While equities continued higher in July, the were periods of selling during the month. A growing section of the market is becoming concerned over the outlook for global growth. This marks a significant change in sentiment on previous months, where the greatest concerns have been about inflation, and growth running too hot. Nevertheless, the spread of the Delta variant and signs of a slowdown in China has stoked concerns that the current bounce will not be long lasting.
The theme of potentially weaker growth has impacted across asset classes, with fixed income clearly reflecting this outlook. Government bonds, which had seen yields rise, have been in high demand, even with the prospect of high inflation. With further increases in headline readings, the US CPI has now risen 5.4% year on year, the real yield generated by government bonds has now fallen to historic lows. This has implications for other asset classes as investors that are naturally incumbent in government bonds move up the risk curve. With fixed income expensive by this measure, valuations in other asset classes are rightfully high as well.
Within equity markets, the signs of this change in sentiment are also being seen at a sector level, with a rotation out of cyclical recovery stocks and back into tech and growth names. However, with this battle between styles, it also appears that quality defensive companies are now being overlooked and for the first time in many years, these stocks are beginning to look better value.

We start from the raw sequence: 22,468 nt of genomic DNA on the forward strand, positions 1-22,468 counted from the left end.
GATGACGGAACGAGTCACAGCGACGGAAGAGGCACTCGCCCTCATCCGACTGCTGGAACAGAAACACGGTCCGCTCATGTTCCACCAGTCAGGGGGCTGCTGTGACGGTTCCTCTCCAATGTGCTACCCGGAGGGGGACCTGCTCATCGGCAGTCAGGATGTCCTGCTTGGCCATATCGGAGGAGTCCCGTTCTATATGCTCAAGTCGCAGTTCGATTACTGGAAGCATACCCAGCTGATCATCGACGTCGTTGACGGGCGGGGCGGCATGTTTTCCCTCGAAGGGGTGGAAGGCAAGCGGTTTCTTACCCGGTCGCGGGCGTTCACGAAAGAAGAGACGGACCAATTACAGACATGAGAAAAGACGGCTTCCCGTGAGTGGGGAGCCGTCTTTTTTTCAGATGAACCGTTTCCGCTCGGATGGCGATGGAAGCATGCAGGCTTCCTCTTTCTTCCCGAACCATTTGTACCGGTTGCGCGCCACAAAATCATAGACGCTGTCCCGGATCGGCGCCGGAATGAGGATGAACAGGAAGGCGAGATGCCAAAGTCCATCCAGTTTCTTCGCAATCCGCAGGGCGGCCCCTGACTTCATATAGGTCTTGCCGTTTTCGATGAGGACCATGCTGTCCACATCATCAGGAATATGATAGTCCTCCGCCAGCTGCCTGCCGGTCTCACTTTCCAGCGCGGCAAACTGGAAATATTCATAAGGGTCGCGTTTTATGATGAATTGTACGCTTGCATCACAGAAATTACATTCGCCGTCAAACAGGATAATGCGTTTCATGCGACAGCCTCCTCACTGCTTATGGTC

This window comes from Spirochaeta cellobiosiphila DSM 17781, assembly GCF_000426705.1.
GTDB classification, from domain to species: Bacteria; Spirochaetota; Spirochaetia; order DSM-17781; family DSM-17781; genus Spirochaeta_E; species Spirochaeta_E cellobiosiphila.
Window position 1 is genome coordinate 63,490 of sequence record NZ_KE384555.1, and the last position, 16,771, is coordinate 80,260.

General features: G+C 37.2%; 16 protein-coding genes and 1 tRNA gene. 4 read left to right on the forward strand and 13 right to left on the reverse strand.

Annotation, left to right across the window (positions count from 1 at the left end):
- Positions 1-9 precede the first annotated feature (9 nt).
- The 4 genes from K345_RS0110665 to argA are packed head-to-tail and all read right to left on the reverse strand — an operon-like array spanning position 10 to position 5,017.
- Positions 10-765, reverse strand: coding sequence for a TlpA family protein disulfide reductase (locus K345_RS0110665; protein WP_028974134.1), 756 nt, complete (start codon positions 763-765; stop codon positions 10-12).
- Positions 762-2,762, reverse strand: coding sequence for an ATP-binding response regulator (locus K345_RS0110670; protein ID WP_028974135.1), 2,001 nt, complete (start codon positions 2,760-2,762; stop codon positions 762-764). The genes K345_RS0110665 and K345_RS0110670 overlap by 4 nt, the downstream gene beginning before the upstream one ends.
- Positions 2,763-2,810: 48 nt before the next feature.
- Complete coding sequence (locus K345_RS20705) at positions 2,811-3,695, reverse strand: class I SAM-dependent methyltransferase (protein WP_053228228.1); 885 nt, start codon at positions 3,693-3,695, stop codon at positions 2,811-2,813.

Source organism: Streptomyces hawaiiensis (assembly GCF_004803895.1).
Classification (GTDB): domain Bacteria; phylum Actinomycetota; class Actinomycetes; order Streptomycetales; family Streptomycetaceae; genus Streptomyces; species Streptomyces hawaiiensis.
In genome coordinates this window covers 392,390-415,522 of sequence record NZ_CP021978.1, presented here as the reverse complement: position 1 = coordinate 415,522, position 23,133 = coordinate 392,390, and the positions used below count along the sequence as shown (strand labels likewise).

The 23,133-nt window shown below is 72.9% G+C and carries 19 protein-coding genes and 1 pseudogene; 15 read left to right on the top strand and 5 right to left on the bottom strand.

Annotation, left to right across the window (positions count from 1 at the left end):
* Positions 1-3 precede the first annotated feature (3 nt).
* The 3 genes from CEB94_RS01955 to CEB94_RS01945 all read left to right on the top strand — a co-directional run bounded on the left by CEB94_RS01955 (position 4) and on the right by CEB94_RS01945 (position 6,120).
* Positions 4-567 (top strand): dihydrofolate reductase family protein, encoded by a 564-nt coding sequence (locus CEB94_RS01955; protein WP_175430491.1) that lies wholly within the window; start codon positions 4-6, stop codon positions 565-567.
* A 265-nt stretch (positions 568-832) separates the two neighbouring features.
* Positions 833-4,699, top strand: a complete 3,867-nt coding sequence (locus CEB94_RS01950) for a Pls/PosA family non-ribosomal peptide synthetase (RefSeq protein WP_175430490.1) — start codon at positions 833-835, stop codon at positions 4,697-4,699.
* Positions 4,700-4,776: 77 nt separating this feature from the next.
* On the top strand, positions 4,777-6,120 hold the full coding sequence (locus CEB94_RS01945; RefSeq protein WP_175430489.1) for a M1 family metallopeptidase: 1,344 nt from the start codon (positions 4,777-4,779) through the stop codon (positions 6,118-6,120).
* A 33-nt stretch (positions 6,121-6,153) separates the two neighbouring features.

Finally, Chinese equities suffered a material correction towards the end of the month as investor concerns over regulatory action by the Chinese authorities led to some significant selling. Particular attention was focused on the frequently used VIE (Variable Interest Entity) that enables foreign investors to access Chinese stocks by skirting around foreign ownership rules. Legally, holders of VIEs are not technical owners of stocks, although they are entitled to the economic benefits. The Chinese government has voiced discomfort over the use of these, particularly in key industries, and has ordered more limited use. There is now concern that a more severe government intervention would leave foreign investors exposed to write offs where they have little legal standing for compensation. However, the most likely direction of travel is a movement of US listed Chinese companies to Hong Kong. Although this may cause some foreign selling, which may suppress valuations in the short term, the longer-term implications are less clear. Nevertheless, this episode does illustrate the growing geopolitical risks and ongoing decoupling between the US and China, and it is unlikely to be the last bout of concerned selling.